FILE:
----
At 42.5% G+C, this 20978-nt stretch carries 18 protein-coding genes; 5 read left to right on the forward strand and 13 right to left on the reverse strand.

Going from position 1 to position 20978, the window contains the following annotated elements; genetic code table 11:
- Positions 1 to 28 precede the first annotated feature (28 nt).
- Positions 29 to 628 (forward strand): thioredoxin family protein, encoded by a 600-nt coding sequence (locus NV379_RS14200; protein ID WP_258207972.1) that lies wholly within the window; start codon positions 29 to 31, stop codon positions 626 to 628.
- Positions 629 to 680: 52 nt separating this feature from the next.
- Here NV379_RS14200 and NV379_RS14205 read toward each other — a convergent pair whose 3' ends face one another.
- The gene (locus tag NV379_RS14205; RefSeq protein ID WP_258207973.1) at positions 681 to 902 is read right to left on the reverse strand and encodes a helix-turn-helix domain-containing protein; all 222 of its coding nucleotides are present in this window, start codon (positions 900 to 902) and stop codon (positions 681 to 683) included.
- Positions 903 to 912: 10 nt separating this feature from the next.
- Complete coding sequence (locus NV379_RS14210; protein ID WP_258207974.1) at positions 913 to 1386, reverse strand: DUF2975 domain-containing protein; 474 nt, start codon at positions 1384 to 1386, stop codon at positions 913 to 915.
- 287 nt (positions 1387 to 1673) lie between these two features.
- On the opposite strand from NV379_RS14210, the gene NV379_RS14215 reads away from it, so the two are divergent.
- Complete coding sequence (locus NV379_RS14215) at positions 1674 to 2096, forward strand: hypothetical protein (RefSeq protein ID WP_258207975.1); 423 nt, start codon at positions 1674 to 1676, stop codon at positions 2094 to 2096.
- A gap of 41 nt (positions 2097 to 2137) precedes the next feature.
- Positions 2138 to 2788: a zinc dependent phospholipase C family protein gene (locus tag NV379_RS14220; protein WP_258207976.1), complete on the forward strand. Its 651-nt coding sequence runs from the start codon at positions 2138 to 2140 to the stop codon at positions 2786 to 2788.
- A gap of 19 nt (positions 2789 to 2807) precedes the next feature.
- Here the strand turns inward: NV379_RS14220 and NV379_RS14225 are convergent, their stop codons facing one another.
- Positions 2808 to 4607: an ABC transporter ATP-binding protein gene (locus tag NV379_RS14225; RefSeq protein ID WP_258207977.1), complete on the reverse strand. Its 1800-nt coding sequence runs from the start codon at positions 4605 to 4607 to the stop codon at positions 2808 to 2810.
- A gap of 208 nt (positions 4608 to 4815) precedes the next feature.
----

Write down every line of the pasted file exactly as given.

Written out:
At 42.5% G+C, this 20978-nt stretch carries 18 protein-coding genes; 5 read left to right on the forward strand and 13 right to left on the reverse strand.

Going from position 1 to position 20978, the window contains the following annotated elements; genetic code table 11:
- Positions 1 to 28 precede the first annotated feature (28 nt).
- Positions 29 to 628 (forward strand): thioredoxin family protein, encoded by a 600-nt coding sequence (locus NV379_RS14200; protein ID WP_258207972.1) that lies wholly within the window; start codon positions 29 to 31, stop codon positions 626 to 628.
- Positions 629 to 680: 52 nt separating this feature from the next.
- Here NV379_RS14200 and NV379_RS14205 read toward each other — a convergent pair whose 3' ends face one another.
- The gene (locus tag NV379_RS14205; RefSeq protein ID WP_258207973.1) at positions 681 to 902 is read right to left on the reverse strand and encodes a helix-turn-helix domain-containing protein; all 222 of its coding nucleotides are present in this window, start codon (positions 900 to 902) and stop codon (positions 681 to 683) included.
- Positions 903 to 912: 10 nt separating this feature from the next.
- Complete coding sequence (locus NV379_RS14210; protein ID WP_258207974.1) at positions 913 to 1386, reverse strand: DUF2975 domain-containing protein; 474 nt, start codon at positions 1384 to 1386, stop codon at positions 913 to 915.
- 287 nt (positions 1387 to 1673) lie between these two features.
- On the opposite strand from NV379_RS14210, the gene NV379_RS14215 reads away from it, so the two are divergent.
- Complete coding sequence (locus NV379_RS14215) at positions 1674 to 2096, forward strand: hypothetical protein (RefSeq protein ID WP_258207975.1); 423 nt, start codon at positions 1674 to 1676, stop codon at positions 2094 to 2096.
- A gap of 41 nt (positions 2097 to 2137) precedes the next feature.
- Positions 2138 to 2788: a zinc dependent phospholipase C family protein gene (locus tag NV379_RS14220; protein WP_258207976.1), complete on the forward strand. Its 651-nt coding sequence runs from the start codon at positions 2138 to 2140 to the stop codon at positions 2786 to 2788.
- A gap of 19 nt (positions 2789 to 2807) precedes the next feature.
- Here the strand turns inward: NV379_RS14220 and NV379_RS14225 are convergent, their stop codons facing one another.
- Positions 2808 to 4607: an ABC transporter ATP-binding protein gene (locus tag NV379_RS14225; RefSeq protein ID WP_258207977.1), complete on the reverse strand. Its 1800-nt coding sequence runs from the start codon at positions 4605 to 4607 to the stop codon at positions 2808 to 2810.
- A gap of 208 nt (positions 4608 to 4815) precedes the next feature.